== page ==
Biden DOJ Drops Lawsuit Against California for Passing Net Neutrality Rules

It’s the first step in what’s expected to be a major tech policy reversal from the Trump era.

Feb 9 2021, 12:47pm
A series that explores what parts of Trump’s legacy will be lasting, and what parts can be quickly undone by a new administration.

The Department of Justice has backed away from a Trump administration lawsuit against California for passing net neutrality rules. It’s the opening salvo in what is expected to be a stark reversal from Trump era policies friendly to major US telecom monopolies.

The DOJ on Monday formally dismissed the lawsuit, first filed in 2018 under former Trump U.S. Attorney General Jeff Sessions. 

The Department of Justice has backed away from a Trump administration lawsuit against California for passing net neutrality rules. It’s the opening salvo in what is expected to be a stark reversal from Trump era policies friendly to major US telecom monopolies.

The DOJ on Monday formally dismissed the lawsuit, first filed in 2018 under former Trump U.S. Attorney General Jeff Sessions. 

The law still faces a legal challenge from the broadband industry, the next hearing for which is scheduled for February 23. Should California prevail, the state will have its own net neutrality law that in some cases goes even further than the FCC rules the law was intended to replace.

The DOJ’s retreat was applauded by new Biden FCC boss Jessica Rosenworcel, who is widely expected to fully restore the federal rules.

“I am pleased that the Department of Justice has withdrawn this lawsuit,” Rosenworcel said.

“When the FCC, over my objection, rolled back its net neutrality policies, states like California sought to fill the void with their own laws,” she noted. “By taking this step, Washington is listening to the American people, who overwhelmingly support an open internet, and is charting a course to once again make net neutrality the law of the land.”

The FCC’s 2015 rules prevented ISPs from exploiting their regional monopolies to harm competitors and consumers. ISPs had spent years toying with blocking customers from being able to access internet voice services like Vonage, video apps like Skype, digital payment services like Google Wallet, or other services that compete with an ISP’s own offerings.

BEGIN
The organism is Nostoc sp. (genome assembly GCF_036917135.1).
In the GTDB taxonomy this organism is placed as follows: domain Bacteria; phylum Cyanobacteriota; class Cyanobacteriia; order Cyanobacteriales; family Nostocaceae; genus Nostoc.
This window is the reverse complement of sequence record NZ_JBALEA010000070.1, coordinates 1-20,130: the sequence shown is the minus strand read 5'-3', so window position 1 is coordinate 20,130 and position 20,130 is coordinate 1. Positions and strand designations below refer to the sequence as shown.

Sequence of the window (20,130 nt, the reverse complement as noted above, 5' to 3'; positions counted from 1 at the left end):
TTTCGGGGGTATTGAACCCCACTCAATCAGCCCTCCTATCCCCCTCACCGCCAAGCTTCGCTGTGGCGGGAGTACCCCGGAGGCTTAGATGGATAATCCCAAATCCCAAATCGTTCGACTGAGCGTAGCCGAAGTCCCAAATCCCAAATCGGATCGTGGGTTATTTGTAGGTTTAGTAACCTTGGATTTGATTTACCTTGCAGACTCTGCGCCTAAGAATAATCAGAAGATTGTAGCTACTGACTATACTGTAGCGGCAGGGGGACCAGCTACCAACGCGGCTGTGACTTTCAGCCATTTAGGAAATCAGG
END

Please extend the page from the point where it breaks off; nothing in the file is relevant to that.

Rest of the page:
ISPs have also given themselves an unfair advantage in the streaming video wars by applying arbitrary and unnecessary broadband caps and overage fees when their broadband customers use competitors like Netflix, but not when a consumer uses an ISP’s own streaming service.

But net neutrality first gained widespread attention when Comcast was caught covertly throttling BitTorrent without informing users. As a result, the rules also required that ISPs be transparent about how they’re managing their networks, allowing consumers to better understand the kind of broadband connections they’re buying.

Surveys repeatedly found the rules enjoyed the bipartisan approval of a vast majority of Americans.

But the Trump FCC dismantled the rules anyway, falsely claiming they had stifled US network investment, and that restoring them would reverse the trend. Numerous studies, earnings reports, and executive statements have repeatedly proven both claims to be false.

While less talked about, the Trump FCC’s “restoring internet freedom” order went several steps beyond killing net neutrality.

The repeal dramatically curtailed the FCC’s authority over telecom monopolies, making it more difficult to police billing fraud. The repeal even attempted to ban states from protecting consumers, an effort later shot down by the courts, who noted the FCC couldn’t give up its consumer protection authority only to turn around and dictate state policy.